JSTOR gothic

jstor:

dukeofbookingham:

thoodleoo:

  • you open a tab on JSTOR to begin research for a paper. you leave momentarily for a cup of tea; when you return, there are two more tabs that you do not remember opening. you look away to find your notes, and when you look back, there are five more tabs. eventually, there are thirty tags open in your browser. you can no longer access any site other than JSTOR. somehow, this does not seem strange to you.
  • an article pops up in your search that, while interesting, does not seem to relate much to your research topic. still, you read it anyway out of curiosity. it cites several other articles that are also on JSTOR, and you decide to read them too. each article brings several others with it. suddenly you are an academic theseus, winding your way through the labyrinth of citations, but you have forgotten the thread that should have led you safely back. it is two in the morning and you are reading about foraging behaviors in south american flamingo. you are a shakespearean scholar. your eyes cry out for sleep, but you cannot stop reading.
  • you are scrolling through the pages of articles to find what you need. eventually you notice that you have seen several of these article titles before. confused, you click to the next page of articles and scroll more slowly. it is exactly the same as the last page. another attempt yields the same result. no matter how far you go, you make no progress and find no new articles. you keep scrolling.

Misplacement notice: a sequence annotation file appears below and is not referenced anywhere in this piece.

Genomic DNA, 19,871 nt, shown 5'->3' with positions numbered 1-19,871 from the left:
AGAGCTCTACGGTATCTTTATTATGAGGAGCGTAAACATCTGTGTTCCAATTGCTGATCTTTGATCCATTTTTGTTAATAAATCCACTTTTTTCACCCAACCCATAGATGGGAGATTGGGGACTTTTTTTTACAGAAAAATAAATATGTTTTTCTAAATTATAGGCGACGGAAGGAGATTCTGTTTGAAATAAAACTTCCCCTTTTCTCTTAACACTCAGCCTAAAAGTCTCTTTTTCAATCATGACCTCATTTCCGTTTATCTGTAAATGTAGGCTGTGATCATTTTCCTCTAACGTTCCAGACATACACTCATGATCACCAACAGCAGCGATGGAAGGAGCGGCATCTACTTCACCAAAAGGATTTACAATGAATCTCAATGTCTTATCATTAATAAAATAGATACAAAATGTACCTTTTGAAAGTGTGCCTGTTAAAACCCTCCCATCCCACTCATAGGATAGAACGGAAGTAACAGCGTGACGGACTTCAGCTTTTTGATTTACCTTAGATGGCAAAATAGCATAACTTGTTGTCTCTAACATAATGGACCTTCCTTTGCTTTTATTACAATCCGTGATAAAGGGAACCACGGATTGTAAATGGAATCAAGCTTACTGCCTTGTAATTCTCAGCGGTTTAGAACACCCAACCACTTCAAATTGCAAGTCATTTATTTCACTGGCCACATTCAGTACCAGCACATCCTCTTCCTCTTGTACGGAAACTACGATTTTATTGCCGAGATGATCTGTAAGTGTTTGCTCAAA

• you have been reading so long that you find you can no longer form a sentence without using “nevertheless,” “reminiscent,” or “quintessential.” you also find yourself occasionally slipping between popular academic languages. it has finally happened: you have become academia. your friends and family can no longer understand you, but you can at least read all of the literature in your field. you figure it is a fair trade.
  • you pull up JSTOR to search for an article, but before you can type in your search, JSTOR pulls up exactly what you need. you are wary, but you try to read the article. JSTOR flips to the page that contains the exact information you needed for your argument. alarmed, you realize with horror what is going on. you are no longer reading on JSTOR. JSTOR is reading you.

Oh my God

Same ^

holy mother of god

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